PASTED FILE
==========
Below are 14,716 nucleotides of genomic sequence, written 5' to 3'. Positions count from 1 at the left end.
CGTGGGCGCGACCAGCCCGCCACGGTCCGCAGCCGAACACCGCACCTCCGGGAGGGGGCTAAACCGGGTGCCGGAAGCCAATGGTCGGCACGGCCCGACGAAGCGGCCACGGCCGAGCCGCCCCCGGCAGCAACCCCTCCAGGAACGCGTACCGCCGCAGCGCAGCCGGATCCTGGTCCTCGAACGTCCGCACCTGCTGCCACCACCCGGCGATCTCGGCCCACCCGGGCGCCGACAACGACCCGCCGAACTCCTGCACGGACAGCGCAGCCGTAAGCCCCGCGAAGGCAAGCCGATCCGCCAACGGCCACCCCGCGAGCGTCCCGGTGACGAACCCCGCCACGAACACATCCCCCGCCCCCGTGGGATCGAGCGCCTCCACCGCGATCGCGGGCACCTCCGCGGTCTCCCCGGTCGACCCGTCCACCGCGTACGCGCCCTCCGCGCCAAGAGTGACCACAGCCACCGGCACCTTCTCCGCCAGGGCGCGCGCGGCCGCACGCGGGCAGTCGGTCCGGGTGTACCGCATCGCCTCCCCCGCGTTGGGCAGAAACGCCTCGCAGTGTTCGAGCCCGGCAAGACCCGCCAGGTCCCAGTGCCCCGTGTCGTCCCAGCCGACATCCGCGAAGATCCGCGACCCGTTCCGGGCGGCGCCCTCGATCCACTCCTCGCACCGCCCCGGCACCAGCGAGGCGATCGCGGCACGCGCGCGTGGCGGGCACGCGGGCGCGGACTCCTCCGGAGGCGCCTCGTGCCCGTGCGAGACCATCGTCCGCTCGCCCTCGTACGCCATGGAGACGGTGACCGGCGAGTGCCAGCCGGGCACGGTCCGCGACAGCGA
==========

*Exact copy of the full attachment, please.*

Below are 14,716 nucleotides of genomic sequence, written 5' to 3'. Positions count from 1 at the left end.
CGTGGGCGCGACCAGCCCGCCACGGTCCGCAGCCGAACACCGCACCTCCGGGAGGGGGCTAAACCGGGTGCCGGAAGCCAATGGTCGGCACGGCCCGACGAAGCGGCCACGGCCGAGCCGCCCCCGGCAGCAACCCCTCCAGGAACGCGTACCGCCGCAGCGCAGCCGGATCCTGGTCCTCGAACGTCCGCACCTGCTGCCACCACCCGGCGATCTCGGCCCACCCGGGCGCCGACAACGACCCGCCGAACTCCTGCACGGACAGCGCAGCCGTAAGCCCCGCGAAGGCAAGCCGATCCGCCAACGGCCACCCCGCGAGCGTCCCGGTGACGAACCCCGCCACGAACACATCCCCCGCCCCCGTGGGATCGAGCGCCTCCACCGCGATCGCGGGCACCTCCGCGGTCTCCCCGGTCGACCCGTCCACCGCGTACGCGCCCTCCGCGCCAAGAGTGACCACAGCCACCGGCACCTTCTCCGCCAGGGCGCGCGCGGCCGCACGCGGGCAGTCGGTCCGGGTGTACCGCATCGCCTCCCCCGCGTTGGGCAGAAACGCCTCGCAGTGTTCGAGCCCGGCAAGACCCGCCAGGTCCCAGTGCCCCGTGTCGTCCCAGCCGACATCCGCGAAGATCCGCGACCCGTTCCGGGCGGCGCCCTCGATCCACTCCTCGCACCGCCCCGGCACCAGCGAGGCGATCGCGGCACGCGCGCGTGGCGGGCACGCGGGCGCGGACTCCTCCGGAGGCGCCTCGTGCCCGTGCGAGACCATCGTCCGCTCGCCCTCGTACGCCATGGAGACGGTGACCGGCGAGTGCCAGCCGGGCACGGTCCGCGACAGCGA